Thursday, June 24, 2010

I see fairies

The midyear exam period is over (and holyshiteheads – midyear?!) and my exam supervising/invigilating career is finished for the moment.

It’s a bit sad to be at the end again – I actually really enjoy doing it. I like the company (its like having 50 instant grandparents) and watching the nervous little kiddies all getting their thoughts down and the scary scary exams over with. I like being super efficient at putting out exam books and collecting scripts and checking off ID slips and of course – the roving eye for dirty cheaters (more evil than an uncleaned bathroom or a messy lab bench). I like helping, and being a part of the epic machine that is The University, I like having access, or a reason to go to the Clock Tower (BooYah! Here I come position of authority and plush office...*cough*), I like being known to people about The University and seeing students not restricted to studying Genetics. I like being involved.

I always liked sitting exams during undergrad – it meant the complete bore of study was over and you could finally get all of your ideas down on paper and prove yourself. Its such an exciting time. Holidays are so close, you are being tested, everyone is nervous and the atmosphere is electric. Plus you know you will kick a little bit of ass – there’s no way someone with a modicum of common sense could fail an undergrad paper.

Anyway – during the long, quiet, mid-exam hours – the mind tends to wander.

And I see fairies.

Pretty little things that hover above the heads of students thinking hard. Of course, in every exam there is the odd person devoid of fairies (and certain of a fail paper).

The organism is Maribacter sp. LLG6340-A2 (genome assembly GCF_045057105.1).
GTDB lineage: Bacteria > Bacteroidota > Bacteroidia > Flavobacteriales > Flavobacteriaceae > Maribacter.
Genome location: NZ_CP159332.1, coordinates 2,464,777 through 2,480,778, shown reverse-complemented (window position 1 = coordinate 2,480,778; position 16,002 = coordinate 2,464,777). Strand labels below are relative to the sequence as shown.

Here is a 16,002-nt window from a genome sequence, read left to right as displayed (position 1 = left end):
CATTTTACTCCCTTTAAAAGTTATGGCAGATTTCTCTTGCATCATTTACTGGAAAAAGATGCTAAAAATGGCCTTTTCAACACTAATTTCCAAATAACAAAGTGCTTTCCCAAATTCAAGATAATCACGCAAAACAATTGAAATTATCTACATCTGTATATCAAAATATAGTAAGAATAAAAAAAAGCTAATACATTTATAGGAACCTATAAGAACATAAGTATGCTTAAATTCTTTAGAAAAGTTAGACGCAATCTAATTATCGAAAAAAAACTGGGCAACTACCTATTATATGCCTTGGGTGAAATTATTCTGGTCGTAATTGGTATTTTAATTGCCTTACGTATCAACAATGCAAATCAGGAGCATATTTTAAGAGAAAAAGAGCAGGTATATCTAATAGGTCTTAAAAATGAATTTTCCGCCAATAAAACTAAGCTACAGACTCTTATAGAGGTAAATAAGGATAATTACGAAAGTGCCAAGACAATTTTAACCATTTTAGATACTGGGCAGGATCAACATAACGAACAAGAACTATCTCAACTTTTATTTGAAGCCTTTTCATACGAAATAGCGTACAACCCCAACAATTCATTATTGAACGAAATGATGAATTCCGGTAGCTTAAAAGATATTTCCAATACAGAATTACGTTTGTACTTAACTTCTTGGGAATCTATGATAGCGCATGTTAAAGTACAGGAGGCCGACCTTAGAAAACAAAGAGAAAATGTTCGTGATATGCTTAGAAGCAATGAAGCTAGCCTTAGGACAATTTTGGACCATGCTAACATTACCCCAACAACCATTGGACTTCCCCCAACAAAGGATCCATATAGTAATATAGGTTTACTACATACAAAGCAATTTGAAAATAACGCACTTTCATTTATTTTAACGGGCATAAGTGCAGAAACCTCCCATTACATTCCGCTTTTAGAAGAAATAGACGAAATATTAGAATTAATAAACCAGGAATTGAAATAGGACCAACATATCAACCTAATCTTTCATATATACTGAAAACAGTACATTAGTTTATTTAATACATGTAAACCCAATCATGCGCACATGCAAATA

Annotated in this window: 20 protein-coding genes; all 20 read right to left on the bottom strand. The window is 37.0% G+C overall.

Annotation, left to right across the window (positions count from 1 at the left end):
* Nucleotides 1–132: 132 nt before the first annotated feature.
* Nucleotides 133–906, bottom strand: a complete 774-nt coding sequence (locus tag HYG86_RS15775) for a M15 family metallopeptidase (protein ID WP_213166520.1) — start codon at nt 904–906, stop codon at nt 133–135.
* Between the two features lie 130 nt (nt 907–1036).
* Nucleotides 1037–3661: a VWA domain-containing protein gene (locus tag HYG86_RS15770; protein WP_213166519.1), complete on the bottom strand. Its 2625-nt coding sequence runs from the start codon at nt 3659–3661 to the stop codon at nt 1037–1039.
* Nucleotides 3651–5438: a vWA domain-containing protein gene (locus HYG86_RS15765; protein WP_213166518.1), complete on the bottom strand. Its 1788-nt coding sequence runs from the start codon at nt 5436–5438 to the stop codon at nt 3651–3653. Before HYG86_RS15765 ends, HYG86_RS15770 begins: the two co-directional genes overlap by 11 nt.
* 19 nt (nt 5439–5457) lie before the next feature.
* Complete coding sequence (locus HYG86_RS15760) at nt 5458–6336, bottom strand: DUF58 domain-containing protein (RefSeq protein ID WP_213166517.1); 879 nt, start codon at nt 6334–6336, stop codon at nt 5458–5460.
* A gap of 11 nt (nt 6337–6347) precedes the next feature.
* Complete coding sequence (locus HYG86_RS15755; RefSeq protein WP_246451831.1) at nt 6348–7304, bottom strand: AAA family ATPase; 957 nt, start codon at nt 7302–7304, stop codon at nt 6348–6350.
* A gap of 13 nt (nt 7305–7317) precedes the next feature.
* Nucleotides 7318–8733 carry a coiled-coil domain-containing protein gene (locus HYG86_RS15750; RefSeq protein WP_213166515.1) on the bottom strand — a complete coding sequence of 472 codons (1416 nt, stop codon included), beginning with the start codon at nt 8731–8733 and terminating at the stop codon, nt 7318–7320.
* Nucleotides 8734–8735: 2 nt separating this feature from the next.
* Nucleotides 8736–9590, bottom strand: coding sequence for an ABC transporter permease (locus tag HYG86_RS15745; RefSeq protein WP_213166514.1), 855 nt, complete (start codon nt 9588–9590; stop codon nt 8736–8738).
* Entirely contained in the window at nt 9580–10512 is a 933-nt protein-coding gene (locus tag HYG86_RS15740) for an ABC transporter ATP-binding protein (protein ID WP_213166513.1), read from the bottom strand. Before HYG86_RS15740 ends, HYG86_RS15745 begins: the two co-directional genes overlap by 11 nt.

The number of fairies correlates with the flow of thoughts – the colour intensity or brightness of fairies correlates with the uniqueness or originality of thought. Some of the honours students have numbers – but the best honours students have bright numbers of fairies. Fourth year Law students have masses of super dull fairies, and both Politics and Business Studies students attract mothballs instead of fairies. Or maybe it was fairy poop - it's hard to get close enough to see without coming across as creepy.

I wonder where they go during semester? Individual classes? I will have to look out for them in Departmental Seminars. There are several academics that are severely lacking in fairies I suspect. God – where do they go during the holidays?! It might explain the uplifted spirits of post grads when all the undergrads have left town – unconscious revelling in the increased fairy presence. I have a sneaking suspicion that The Sciences enjoy a greater fairy load than The Arts. Just a thought.

Exams are beautiful.

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